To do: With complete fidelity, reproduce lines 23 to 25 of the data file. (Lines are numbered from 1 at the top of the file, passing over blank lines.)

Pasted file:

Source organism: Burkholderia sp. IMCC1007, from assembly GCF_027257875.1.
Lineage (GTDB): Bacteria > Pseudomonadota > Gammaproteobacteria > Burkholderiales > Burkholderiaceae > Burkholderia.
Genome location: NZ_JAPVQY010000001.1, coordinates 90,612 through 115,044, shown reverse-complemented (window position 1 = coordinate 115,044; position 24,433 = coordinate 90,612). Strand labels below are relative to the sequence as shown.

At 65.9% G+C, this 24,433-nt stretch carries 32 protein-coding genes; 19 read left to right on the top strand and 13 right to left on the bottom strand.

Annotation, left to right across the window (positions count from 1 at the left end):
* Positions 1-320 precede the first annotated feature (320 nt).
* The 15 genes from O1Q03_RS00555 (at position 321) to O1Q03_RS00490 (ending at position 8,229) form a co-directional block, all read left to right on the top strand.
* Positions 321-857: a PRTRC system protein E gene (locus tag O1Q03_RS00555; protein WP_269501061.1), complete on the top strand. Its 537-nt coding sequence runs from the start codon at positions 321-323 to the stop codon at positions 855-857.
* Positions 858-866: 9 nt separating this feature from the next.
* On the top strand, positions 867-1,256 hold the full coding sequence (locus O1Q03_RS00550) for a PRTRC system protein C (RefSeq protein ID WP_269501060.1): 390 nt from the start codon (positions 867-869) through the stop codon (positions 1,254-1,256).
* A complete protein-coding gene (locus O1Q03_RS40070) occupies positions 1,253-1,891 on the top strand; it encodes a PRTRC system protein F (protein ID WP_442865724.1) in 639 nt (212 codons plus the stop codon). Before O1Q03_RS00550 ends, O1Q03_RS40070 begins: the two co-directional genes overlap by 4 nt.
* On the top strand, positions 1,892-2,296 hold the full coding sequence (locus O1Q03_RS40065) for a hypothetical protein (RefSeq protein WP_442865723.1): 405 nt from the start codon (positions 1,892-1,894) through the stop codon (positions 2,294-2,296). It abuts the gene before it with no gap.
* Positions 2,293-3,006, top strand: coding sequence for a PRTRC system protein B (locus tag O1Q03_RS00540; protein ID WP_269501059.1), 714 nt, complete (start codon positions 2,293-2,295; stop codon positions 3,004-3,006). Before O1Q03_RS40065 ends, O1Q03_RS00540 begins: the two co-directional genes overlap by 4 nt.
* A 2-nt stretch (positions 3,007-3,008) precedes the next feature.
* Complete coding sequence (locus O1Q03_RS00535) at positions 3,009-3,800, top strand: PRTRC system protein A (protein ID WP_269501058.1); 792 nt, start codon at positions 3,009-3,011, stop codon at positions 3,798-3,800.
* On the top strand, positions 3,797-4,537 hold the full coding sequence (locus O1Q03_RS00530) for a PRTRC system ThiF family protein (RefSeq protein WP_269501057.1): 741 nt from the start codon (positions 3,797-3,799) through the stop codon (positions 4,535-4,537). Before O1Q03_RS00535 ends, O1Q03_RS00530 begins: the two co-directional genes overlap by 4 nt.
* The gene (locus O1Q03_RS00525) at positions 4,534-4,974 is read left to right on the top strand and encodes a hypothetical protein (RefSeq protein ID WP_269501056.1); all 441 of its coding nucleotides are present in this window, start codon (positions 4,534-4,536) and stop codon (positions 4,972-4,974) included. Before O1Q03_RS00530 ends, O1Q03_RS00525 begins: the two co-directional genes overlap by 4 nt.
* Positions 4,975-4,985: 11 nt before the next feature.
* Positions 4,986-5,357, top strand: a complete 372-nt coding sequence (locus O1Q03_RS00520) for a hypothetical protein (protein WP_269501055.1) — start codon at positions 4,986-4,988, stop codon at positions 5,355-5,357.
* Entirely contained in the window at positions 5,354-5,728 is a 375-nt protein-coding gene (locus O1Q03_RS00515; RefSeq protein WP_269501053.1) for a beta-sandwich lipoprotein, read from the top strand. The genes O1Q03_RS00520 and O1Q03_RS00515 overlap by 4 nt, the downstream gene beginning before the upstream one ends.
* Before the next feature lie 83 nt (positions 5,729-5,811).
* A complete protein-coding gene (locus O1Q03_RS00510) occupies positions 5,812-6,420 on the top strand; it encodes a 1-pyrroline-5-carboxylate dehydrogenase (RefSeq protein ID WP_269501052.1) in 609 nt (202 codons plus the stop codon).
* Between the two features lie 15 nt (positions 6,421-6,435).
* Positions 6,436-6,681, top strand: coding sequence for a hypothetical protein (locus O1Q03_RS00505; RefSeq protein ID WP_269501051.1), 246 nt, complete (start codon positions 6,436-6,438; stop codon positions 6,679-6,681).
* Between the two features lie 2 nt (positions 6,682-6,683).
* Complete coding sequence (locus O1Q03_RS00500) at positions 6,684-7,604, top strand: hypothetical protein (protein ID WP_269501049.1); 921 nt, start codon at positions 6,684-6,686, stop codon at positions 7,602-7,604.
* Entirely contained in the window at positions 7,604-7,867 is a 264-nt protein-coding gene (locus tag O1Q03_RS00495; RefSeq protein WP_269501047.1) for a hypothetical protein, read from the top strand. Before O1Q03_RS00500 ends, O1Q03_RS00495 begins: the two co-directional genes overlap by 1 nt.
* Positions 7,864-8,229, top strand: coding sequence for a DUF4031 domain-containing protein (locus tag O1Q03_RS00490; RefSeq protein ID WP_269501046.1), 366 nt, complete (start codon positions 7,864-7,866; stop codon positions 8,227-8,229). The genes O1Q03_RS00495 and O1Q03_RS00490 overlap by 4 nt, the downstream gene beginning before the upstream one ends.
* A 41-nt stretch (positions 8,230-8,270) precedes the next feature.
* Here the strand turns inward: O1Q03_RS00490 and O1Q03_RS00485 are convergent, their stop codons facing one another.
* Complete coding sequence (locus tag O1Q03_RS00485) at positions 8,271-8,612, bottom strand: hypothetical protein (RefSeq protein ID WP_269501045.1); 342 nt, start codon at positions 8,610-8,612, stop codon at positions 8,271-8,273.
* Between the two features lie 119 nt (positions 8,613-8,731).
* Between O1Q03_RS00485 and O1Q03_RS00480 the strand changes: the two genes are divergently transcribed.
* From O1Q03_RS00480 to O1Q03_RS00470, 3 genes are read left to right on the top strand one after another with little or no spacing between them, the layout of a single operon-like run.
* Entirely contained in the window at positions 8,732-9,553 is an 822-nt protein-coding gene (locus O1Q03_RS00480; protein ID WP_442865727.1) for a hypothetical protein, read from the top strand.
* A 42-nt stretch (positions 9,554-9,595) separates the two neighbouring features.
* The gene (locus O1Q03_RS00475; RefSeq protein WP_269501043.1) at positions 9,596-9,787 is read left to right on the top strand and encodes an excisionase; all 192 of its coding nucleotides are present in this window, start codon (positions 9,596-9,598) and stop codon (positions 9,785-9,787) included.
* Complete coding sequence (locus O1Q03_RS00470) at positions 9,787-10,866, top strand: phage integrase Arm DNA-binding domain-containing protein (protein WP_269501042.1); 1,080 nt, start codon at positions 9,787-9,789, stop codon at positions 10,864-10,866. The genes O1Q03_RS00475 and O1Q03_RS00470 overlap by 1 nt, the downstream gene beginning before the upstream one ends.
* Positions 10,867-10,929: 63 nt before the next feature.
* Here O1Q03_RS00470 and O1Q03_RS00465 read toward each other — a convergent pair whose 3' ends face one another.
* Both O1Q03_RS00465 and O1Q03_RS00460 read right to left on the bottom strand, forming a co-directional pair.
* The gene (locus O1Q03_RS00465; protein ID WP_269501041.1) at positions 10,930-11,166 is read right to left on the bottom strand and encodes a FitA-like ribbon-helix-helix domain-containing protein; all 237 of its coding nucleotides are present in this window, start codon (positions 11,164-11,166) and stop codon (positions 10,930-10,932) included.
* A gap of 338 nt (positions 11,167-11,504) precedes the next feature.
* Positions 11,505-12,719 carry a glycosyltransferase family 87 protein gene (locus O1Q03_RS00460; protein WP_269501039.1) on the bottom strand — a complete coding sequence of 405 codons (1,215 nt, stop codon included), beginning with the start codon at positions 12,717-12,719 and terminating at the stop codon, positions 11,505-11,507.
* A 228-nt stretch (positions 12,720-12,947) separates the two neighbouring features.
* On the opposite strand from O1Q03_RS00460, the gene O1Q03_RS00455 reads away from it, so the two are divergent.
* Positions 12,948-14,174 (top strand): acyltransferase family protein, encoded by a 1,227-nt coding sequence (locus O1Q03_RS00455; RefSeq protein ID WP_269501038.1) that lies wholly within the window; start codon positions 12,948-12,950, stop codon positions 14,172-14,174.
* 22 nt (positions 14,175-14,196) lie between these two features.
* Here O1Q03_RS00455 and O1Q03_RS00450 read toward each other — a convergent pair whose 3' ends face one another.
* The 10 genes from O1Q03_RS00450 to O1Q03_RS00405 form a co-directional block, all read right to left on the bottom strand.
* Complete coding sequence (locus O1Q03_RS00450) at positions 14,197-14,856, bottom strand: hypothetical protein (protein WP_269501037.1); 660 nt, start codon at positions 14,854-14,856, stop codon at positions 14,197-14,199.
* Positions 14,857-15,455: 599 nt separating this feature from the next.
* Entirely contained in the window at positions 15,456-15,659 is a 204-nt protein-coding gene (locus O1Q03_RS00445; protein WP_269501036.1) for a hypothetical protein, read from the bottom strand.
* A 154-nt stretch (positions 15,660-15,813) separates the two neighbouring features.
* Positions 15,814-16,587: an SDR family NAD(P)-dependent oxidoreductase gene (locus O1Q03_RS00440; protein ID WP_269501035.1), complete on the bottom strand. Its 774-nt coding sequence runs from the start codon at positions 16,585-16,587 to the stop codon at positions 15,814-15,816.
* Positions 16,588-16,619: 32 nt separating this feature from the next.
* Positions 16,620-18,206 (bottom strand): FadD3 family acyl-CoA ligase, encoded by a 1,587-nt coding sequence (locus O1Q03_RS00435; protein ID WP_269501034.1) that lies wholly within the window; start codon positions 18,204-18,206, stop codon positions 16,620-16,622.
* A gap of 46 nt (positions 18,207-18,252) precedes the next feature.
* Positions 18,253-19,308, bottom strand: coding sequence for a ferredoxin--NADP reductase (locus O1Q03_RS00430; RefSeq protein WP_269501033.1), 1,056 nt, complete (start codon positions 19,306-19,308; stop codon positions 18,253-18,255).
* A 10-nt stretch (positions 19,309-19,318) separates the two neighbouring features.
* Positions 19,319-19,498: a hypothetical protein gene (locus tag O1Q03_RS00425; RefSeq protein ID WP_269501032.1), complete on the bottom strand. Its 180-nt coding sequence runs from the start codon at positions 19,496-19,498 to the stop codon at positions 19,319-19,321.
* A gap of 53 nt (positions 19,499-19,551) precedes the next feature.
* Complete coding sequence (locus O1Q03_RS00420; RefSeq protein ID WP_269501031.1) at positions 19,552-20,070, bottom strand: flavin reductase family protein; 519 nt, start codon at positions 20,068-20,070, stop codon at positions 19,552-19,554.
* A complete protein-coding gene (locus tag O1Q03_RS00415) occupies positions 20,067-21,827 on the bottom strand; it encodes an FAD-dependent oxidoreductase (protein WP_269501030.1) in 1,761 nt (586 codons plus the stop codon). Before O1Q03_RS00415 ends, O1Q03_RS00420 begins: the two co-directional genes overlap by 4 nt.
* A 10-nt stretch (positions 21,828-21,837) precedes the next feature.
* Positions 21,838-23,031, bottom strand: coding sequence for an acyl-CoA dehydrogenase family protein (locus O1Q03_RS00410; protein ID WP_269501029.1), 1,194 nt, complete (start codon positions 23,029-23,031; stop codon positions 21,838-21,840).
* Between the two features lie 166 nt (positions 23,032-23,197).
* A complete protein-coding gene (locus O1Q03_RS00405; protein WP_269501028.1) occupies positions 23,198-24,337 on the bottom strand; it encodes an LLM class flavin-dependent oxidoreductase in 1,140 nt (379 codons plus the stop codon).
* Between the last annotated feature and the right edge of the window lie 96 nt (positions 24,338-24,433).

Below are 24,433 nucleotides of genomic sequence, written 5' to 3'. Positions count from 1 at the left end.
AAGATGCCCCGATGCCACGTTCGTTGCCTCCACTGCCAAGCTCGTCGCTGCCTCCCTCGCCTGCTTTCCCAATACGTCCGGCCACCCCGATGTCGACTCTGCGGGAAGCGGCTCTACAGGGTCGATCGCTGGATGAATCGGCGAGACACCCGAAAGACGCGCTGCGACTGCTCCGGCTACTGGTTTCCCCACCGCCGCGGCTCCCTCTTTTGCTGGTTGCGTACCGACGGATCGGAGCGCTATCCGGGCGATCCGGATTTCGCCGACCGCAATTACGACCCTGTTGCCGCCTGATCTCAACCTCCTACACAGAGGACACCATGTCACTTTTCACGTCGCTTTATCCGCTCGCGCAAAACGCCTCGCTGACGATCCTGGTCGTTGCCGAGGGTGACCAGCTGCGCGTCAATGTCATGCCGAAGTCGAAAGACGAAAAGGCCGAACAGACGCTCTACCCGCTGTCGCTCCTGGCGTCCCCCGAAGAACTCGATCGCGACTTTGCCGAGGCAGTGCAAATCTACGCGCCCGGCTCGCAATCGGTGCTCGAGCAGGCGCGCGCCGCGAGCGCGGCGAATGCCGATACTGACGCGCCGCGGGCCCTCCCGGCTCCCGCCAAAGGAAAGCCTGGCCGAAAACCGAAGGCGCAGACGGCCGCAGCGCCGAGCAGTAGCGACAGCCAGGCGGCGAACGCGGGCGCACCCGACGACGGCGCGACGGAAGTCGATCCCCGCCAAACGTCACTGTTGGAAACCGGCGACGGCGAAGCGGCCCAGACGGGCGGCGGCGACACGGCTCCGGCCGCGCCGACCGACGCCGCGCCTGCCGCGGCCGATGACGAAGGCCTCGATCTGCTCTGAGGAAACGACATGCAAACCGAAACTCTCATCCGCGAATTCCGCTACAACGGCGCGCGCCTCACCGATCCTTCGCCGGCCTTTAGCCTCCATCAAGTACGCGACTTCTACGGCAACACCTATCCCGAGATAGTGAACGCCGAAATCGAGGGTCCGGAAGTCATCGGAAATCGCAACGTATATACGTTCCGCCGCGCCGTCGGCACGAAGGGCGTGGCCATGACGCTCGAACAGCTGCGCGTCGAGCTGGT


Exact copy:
* Between the two features lie 15 nt (positions 6,421-6,435).
* Positions 6,436-6,681, top strand: coding sequence for a hypothetical protein (locus O1Q03_RS00505; RefSeq protein ID WP_269501051.1), 246 nt, complete (start codon positions 6,436-6,438; stop codon positions 6,679-6,681).
* Between the two features lie 2 nt (positions 6,682-6,683).